Gilpin is a 21-year-old UTC runner who’s major is Exercise Science. He all but got left behind midway through the race, but he came on strong at the end to record a personal best by some five seconds.
“We were planning to run together this morning, but they took off and flew up Minnekahda,” Gilpin said with a smile.
“They kept looking back, motioning for me to catch up and I finally caught them with about a mile to go. It was a bear,” Gilpin added.
Cotter is from Memphis, also 21 and a May accounting graduate who is now working toward his MBA. He’s done a lot of quality running in Chattanoga, but Saturday was his first experience in a road race.
“It was tough as I underestimated the hills. We all had a great run as we tried to help each other, but I guess you could call this a home course advantage as we all run here at least five days a week,” he said.
Marchant is currently training diligently for the World Marathon Championships in August when she’ll represent Canada and she has an important 10K race in Ontario next weekend, so she wasn’t quite as fast as she might have been under other conditions.
“I just used it as a workout as I’m trying to build for the world championships in August. These next few weeks will be some pretty heavy mileage and I have a big race next weekend,” the petite attorney who works with Bill Speek and Gerald Webb explained.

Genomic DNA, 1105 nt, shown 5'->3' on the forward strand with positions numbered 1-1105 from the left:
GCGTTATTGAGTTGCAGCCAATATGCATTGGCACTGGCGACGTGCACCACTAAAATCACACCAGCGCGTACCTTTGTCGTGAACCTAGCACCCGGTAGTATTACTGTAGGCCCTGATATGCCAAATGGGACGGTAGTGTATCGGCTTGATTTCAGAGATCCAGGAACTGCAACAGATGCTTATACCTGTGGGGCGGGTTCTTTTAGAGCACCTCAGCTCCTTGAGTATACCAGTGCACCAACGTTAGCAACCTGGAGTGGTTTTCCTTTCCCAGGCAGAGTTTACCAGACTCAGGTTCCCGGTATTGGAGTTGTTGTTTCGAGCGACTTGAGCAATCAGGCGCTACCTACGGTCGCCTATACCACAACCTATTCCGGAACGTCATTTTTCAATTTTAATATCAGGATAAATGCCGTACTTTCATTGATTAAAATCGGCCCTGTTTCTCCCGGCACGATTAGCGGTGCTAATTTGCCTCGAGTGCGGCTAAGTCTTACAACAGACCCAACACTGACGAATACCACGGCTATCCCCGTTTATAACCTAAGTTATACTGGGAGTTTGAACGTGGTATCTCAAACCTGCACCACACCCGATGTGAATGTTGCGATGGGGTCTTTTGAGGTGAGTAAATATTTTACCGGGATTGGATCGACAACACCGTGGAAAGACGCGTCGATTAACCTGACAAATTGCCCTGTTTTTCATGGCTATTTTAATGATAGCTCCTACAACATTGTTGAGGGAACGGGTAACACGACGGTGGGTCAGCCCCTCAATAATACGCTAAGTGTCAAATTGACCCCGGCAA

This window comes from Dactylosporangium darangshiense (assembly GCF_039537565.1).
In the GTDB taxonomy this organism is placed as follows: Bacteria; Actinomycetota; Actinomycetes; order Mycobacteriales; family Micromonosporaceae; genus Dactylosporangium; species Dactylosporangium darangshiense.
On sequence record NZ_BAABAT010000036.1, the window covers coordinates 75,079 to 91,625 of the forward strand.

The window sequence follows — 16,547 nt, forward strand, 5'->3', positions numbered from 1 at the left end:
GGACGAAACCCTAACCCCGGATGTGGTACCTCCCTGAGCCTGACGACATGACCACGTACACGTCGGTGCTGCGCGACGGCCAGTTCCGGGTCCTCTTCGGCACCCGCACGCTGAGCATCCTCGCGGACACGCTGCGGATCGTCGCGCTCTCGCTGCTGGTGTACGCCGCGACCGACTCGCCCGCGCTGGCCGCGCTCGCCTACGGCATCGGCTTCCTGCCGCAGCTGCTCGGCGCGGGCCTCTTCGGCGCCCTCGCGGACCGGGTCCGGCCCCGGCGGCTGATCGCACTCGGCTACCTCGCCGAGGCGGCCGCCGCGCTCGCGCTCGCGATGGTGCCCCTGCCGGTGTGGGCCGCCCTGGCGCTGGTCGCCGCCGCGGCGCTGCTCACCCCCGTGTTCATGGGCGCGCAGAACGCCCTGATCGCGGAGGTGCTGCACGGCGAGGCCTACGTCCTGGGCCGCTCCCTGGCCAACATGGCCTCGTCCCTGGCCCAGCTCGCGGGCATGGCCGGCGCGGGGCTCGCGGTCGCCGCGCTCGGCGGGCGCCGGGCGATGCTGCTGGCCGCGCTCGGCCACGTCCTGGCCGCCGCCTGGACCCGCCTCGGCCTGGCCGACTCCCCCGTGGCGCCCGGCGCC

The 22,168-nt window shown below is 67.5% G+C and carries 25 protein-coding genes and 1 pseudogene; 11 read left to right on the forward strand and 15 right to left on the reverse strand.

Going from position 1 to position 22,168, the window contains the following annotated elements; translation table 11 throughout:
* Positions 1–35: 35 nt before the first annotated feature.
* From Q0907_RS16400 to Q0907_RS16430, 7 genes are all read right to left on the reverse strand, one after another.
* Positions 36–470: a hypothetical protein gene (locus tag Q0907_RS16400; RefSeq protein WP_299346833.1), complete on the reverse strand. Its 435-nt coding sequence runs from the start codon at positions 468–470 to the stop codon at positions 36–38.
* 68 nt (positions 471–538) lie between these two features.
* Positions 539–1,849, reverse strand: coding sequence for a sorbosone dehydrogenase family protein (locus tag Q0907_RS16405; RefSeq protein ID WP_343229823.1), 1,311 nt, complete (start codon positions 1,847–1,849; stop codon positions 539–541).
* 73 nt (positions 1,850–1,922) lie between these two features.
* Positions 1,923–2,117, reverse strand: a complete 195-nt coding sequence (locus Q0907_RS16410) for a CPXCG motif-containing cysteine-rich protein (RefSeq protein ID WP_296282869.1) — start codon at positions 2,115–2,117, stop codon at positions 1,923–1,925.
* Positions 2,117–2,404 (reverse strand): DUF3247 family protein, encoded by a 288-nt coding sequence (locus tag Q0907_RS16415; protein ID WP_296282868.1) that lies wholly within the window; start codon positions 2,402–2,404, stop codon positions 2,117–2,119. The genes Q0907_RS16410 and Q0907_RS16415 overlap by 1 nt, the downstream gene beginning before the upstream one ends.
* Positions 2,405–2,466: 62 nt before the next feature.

“I’ve never raced on this course before and it was challenging. I would have loved to mix it up more with those guys up front, but I had to leave my ego at the starting line, knowing what’s just around the corner,” Marchant continued.
Marlier is a 2010 graduate of Southern College of Seventh-Day Adventists who is now a physical education teacher at Loftis Middle School. She does some training with Marchant and recently posted a 3:03:23 at the Boston Marathon. She too had a personal best on a very difficult course.
“It was okay,” she answered when asked about the race.
“I have trained on this course in the past and I was prepared for the hills. I got a course PR, so I’m happy,” she said, noting that her previous best was somewhere in the 32-minute range.
Leun is a 41-year-old registered nurse who finished in 35:08 last year in her first Chattanooga Chase. She beat that time by some 71 seconds as she finished third. She had three goals for the day and she easily accomplished all three.
“I wanted to be in the top five, win the masters division and finish without hurting myself. I’m sure I’ll be hurting tomorrow, but this is back-to-back tough races,” she said, referring to last Saturday’s King of the Mountain four-miler atop Lookout Mountain.
“I ran this race last year, so I knew what to expect. I kept thinking about how bad I was hurting, but then I realized we were all in the same boat. I just try to get a little bit faster every time I run,” she concluded.
Hall somewhat redeemed himself in the one-mile after finishing sixth in the 8K.
“That made up for my getting crushed in the 8K,” he said with sweat dripping off his brow.
“It seems like I ran the same time today as I did three years ago when I won the longer race. I’ve never raced a road mile, but today I just chased the guy on the bike and hoped nobody would catch me,” Hall explained.